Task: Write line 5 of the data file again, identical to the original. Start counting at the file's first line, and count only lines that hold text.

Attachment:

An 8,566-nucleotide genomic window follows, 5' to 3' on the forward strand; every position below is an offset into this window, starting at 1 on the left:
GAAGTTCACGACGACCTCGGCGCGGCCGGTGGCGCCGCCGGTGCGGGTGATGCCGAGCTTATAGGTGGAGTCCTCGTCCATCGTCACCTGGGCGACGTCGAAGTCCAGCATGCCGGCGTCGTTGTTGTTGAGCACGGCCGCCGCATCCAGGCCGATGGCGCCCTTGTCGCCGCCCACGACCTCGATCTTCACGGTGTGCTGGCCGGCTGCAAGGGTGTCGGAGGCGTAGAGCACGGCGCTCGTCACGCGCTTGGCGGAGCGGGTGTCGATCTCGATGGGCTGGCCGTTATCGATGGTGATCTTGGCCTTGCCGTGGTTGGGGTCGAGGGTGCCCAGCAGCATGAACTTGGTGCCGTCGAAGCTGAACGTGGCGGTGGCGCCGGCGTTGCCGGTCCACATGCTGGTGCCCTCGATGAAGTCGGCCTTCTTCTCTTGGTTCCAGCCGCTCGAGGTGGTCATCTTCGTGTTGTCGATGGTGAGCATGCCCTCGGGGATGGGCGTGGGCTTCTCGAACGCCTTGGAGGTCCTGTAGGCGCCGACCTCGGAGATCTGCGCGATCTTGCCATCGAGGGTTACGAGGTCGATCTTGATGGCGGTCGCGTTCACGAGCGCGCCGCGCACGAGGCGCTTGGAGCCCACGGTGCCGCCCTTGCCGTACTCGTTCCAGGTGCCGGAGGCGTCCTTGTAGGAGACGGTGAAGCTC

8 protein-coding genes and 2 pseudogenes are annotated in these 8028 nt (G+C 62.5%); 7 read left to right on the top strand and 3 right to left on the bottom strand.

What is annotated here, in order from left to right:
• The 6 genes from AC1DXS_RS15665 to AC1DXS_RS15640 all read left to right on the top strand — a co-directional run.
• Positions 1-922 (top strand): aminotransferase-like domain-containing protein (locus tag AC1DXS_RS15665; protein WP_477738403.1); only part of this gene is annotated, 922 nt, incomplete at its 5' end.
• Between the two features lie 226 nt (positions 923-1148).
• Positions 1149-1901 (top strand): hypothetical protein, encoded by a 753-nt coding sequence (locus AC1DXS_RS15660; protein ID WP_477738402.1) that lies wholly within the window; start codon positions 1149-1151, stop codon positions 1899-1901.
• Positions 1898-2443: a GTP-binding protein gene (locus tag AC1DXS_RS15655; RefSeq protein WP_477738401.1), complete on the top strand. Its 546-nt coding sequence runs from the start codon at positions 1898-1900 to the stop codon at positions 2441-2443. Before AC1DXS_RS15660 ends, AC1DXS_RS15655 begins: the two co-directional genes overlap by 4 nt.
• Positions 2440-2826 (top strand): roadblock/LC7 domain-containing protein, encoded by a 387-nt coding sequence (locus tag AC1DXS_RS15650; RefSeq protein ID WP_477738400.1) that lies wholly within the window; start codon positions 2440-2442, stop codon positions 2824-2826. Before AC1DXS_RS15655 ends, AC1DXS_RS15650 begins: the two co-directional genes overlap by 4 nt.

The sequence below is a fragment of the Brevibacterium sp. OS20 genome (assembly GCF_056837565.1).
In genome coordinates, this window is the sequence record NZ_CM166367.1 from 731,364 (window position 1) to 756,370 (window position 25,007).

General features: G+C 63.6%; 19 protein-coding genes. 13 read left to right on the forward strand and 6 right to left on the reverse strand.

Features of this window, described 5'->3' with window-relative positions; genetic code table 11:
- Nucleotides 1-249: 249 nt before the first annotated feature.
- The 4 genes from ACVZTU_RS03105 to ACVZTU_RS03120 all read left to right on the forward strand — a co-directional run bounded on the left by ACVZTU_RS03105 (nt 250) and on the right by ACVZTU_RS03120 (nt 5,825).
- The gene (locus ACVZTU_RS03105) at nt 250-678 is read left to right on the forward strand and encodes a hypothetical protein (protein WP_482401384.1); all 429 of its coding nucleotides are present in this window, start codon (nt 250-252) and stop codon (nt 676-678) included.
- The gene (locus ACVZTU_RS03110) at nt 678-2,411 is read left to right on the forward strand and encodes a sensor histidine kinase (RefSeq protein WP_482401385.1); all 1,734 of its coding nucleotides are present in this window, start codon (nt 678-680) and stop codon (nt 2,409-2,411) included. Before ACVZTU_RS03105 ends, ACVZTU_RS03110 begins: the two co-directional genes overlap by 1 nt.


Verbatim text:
• The 6 genes from AC1DXS_RS15665 to AC1DXS_RS15640 all read left to right on the top strand — a co-directional run.